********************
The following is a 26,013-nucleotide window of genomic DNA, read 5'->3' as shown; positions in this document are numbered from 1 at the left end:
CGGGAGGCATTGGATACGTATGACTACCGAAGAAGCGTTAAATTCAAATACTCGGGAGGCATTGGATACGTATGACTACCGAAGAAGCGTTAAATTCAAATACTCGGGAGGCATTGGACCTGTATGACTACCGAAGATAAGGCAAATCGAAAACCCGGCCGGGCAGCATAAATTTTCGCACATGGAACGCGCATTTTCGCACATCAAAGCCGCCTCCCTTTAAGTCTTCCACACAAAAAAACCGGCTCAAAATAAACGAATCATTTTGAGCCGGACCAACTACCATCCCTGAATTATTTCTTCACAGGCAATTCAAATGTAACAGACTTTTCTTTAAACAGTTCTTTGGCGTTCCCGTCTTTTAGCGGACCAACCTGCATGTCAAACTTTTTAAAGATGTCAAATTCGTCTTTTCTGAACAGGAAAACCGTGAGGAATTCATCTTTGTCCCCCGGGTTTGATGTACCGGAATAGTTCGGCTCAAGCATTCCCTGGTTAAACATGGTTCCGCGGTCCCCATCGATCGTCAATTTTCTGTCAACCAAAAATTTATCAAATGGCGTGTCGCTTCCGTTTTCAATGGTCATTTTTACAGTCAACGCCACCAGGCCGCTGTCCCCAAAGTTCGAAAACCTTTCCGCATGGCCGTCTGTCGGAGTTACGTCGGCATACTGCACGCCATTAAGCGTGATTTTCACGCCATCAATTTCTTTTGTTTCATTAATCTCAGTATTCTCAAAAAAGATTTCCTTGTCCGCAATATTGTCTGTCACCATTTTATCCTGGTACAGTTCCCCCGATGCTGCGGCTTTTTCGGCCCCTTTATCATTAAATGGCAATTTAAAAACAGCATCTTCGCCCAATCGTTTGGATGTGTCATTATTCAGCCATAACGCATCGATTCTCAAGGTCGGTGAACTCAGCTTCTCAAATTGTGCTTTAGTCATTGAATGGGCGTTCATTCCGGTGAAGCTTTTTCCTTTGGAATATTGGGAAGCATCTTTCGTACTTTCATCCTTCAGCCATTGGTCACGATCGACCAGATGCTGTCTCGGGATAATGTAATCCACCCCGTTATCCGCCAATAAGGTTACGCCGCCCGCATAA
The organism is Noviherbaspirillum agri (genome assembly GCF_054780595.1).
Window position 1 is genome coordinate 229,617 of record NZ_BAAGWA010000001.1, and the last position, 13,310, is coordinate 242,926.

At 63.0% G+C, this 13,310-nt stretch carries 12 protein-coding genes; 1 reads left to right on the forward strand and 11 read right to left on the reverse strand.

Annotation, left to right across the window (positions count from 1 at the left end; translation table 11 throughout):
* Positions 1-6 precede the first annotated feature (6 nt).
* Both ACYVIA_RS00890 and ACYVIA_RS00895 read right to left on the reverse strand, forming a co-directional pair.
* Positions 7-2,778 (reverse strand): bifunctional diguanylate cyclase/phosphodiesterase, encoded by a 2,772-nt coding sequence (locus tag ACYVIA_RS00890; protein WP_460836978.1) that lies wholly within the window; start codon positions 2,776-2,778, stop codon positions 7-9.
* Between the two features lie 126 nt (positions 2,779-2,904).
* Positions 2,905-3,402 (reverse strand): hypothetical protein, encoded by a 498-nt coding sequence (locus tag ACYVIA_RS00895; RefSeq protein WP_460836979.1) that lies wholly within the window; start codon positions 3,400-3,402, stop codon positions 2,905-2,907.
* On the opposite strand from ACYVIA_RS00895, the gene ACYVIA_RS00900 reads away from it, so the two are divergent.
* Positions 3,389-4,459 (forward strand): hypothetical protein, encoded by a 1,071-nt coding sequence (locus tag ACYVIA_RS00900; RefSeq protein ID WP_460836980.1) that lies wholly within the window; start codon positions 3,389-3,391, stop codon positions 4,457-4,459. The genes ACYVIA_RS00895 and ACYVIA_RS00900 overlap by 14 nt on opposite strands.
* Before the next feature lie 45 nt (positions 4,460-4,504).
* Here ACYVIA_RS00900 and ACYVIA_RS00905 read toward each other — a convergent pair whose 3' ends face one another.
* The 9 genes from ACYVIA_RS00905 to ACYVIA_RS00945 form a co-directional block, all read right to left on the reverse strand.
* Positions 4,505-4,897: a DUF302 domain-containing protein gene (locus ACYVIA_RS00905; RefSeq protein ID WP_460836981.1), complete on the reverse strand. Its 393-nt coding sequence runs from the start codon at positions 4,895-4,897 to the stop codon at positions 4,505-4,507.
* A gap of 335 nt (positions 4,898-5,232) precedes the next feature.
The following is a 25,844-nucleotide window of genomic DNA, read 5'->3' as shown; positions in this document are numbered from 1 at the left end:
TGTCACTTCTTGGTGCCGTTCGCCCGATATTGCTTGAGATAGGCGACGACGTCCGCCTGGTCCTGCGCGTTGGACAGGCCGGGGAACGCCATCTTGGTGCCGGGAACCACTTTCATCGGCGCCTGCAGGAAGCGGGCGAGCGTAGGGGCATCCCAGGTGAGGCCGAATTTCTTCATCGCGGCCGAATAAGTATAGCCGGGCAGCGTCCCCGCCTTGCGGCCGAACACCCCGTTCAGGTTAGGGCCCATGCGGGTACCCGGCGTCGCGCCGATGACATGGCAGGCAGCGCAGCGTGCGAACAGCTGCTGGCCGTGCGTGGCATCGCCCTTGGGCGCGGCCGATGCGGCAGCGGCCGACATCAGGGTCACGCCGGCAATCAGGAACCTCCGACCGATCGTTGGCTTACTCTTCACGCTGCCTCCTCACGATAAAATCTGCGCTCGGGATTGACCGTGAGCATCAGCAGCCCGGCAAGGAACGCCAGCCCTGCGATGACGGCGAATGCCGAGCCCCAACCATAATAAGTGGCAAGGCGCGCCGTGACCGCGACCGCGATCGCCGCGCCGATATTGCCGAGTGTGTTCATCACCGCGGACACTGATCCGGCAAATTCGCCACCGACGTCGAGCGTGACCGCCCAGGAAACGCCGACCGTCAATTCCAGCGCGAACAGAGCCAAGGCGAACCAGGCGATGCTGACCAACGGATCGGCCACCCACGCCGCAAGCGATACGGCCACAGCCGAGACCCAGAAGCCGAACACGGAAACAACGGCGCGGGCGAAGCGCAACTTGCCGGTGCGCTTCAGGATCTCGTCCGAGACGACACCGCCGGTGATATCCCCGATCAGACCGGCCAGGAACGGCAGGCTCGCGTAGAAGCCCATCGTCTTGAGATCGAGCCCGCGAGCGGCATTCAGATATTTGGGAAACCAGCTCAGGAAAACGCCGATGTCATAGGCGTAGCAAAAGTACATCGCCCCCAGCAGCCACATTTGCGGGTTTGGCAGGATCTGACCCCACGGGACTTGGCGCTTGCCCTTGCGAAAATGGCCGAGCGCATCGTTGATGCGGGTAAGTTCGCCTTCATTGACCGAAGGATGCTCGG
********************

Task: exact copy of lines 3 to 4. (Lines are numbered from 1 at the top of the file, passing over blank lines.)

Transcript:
The organism is Noviherbaspirillum agri (genome assembly GCF_054780595.1).
Window position 1 is genome coordinate 229,617 of record NZ_BAAGWA010000001.1, and the last position, 13,310, is coordinate 242,926.